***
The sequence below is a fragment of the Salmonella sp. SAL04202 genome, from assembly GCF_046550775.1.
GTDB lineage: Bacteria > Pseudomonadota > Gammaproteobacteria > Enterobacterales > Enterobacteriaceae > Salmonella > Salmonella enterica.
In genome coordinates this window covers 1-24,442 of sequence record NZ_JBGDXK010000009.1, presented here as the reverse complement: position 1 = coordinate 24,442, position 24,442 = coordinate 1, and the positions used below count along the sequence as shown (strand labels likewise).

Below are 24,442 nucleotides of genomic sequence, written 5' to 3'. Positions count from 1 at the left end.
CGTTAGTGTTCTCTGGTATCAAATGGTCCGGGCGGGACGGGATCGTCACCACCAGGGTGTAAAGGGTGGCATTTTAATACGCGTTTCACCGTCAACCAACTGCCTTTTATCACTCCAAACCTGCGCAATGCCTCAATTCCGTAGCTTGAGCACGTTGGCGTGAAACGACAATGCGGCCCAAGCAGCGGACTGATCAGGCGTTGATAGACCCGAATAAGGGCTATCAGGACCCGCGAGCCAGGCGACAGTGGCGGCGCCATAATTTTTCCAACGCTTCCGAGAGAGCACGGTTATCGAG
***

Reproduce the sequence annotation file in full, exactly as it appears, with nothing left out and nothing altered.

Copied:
The sequence below is a fragment of the Salmonella sp. SAL04202 genome, from assembly GCF_046550775.1.
GTDB lineage: Bacteria > Pseudomonadota > Gammaproteobacteria > Enterobacterales > Enterobacteriaceae > Salmonella > Salmonella enterica.
In genome coordinates this window covers 1-24,442 of sequence record NZ_JBGDXK010000009.1, presented here as the reverse complement: position 1 = coordinate 24,442, position 24,442 = coordinate 1, and the positions used below count along the sequence as shown (strand labels likewise).

Below are 24,442 nucleotides of genomic sequence, written 5' to 3'. Positions count from 1 at the left end.
CGTTAGTGTTCTCTGGTATCAAATGGTCCGGGCGGGACGGGATCGTCACCACCAGGGTGTAAAGGGTGGCATTTTAATACGCGTTTCACCGTCAACCAACTGCCTTTTATCACTCCAAACCTGCGCAATGCCTCAATTCCGTAGCTTGAGCACGTTGGCGTGAAACGACAATGCGGCCCAAGCAGCGGACTGATCAGGCGTTGATAGACCCGAATAAGGGCTATCAGGACCCGCGAGCCAGGCGACAGTGGCGGCGCCATAATTTTTCCAACGCTTCCGAGAGAGCACGGTTATCGAG